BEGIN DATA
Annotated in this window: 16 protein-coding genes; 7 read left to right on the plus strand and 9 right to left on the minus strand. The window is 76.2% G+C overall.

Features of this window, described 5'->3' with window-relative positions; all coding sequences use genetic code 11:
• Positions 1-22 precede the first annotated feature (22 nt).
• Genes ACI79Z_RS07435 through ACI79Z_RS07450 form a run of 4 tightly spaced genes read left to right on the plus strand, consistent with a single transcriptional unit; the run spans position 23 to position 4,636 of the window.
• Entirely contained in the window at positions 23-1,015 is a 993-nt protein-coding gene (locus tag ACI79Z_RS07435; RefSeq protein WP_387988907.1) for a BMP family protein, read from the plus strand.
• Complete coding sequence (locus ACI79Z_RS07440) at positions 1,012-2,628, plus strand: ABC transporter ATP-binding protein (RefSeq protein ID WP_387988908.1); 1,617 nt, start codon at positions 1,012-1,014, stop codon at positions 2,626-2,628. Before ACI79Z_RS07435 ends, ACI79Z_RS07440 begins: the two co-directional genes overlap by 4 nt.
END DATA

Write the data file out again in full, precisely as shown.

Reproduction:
Annotated in this window: 16 protein-coding genes; 7 read left to right on the plus strand and 9 right to left on the minus strand. The window is 76.2% G+C overall.

Features of this window, described 5'->3' with window-relative positions; all coding sequences use genetic code 11:
• Positions 1-22 precede the first annotated feature (22 nt).
• Genes ACI79Z_RS07435 through ACI79Z_RS07450 form a run of 4 tightly spaced genes read left to right on the plus strand, consistent with a single transcriptional unit; the run spans position 23 to position 4,636 of the window.
• Entirely contained in the window at positions 23-1,015 is a 993-nt protein-coding gene (locus tag ACI79Z_RS07435; RefSeq protein WP_387988907.1) for a BMP family protein, read from the plus strand.
• Complete coding sequence (locus ACI79Z_RS07440) at positions 1,012-2,628, plus strand: ABC transporter ATP-binding protein (RefSeq protein ID WP_387988908.1); 1,617 nt, start codon at positions 1,012-1,014, stop codon at positions 2,626-2,628. Before ACI79Z_RS07435 ends, ACI79Z_RS07440 begins: the two co-directional genes overlap by 4 nt.